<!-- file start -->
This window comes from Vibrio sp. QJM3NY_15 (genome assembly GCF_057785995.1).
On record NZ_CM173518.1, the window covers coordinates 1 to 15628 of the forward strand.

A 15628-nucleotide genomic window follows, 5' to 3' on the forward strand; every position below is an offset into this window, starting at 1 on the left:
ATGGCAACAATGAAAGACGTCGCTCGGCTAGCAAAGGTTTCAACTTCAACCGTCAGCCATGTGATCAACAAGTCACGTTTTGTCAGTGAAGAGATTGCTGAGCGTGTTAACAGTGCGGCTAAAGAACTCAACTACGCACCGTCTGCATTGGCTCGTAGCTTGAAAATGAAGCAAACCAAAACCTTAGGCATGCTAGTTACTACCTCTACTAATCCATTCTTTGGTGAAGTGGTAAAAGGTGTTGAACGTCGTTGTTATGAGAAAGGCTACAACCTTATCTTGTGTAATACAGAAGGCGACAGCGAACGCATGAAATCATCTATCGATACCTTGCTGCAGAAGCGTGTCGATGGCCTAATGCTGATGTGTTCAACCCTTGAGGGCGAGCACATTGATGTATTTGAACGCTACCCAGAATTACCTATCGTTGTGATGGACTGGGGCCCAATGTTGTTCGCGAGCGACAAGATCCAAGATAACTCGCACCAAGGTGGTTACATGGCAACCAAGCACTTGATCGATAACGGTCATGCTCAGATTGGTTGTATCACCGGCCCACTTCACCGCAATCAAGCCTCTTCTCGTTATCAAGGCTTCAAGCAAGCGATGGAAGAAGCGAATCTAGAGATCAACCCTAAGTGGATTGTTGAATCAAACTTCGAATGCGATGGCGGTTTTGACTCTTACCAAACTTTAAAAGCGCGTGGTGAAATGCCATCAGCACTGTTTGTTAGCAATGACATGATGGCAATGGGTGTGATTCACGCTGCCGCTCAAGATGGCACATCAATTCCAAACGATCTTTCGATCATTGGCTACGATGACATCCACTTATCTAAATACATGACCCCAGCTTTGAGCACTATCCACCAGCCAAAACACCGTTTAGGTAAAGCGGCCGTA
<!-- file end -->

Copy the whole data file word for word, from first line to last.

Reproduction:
This window comes from Vibrio sp. QJM3NY_15 (genome assembly GCF_057785995.1).
On record NZ_CM173518.1, the window covers coordinates 1 to 15628 of the forward strand.

A 15628-nucleotide genomic window follows, 5' to 3' on the forward strand; every position below is an offset into this window, starting at 1 on the left:
ATGGCAACAATGAAAGACGTCGCTCGGCTAGCAAAGGTTTCAACTTCAACCGTCAGCCATGTGATCAACAAGTCACGTTTTGTCAGTGAAGAGATTGCTGAGCGTGTTAACAGTGCGGCTAAAGAACTCAACTACGCACCGTCTGCATTGGCTCGTAGCTTGAAAATGAAGCAAACCAAAACCTTAGGCATGCTAGTTACTACCTCTACTAATCCATTCTTTGGTGAAGTGGTAAAAGGTGTTGAACGTCGTTGTTATGAGAAAGGCTACAACCTTATCTTGTGTAATACAGAAGGCGACAGCGAACGCATGAAATCATCTATCGATACCTTGCTGCAGAAGCGTGTCGATGGCCTAATGCTGATGTGTTCAACCCTTGAGGGCGAGCACATTGATGTATTTGAACGCTACCCAGAATTACCTATCGTTGTGATGGACTGGGGCCCAATGTTGTTCGCGAGCGACAAGATCCAAGATAACTCGCACCAAGGTGGTTACATGGCAACCAAGCACTTGATCGATAACGGTCATGCTCAGATTGGTTGTATCACCGGCCCACTTCACCGCAATCAAGCCTCTTCTCGTTATCAAGGCTTCAAGCAAGCGATGGAAGAAGCGAATCTAGAGATCAACCCTAAGTGGATTGTTGAATCAAACTTCGAATGCGATGGCGGTTTTGACTCTTACCAAACTTTAAAAGCGCGTGGTGAAATGCCATCAGCACTGTTTGTTAGCAATGACATGATGGCAATGGGTGTGATTCACGCTGCCGCTCAAGATGGCACATCAATTCCAAACGATCTTTCGATCATTGGCTACGATGACATCCACTTATCTAAATACATGACCCCAGCTTTGAGCACTATCCACCAGCCAAAACACCGTTTAGGTAAAGCGGCCGTA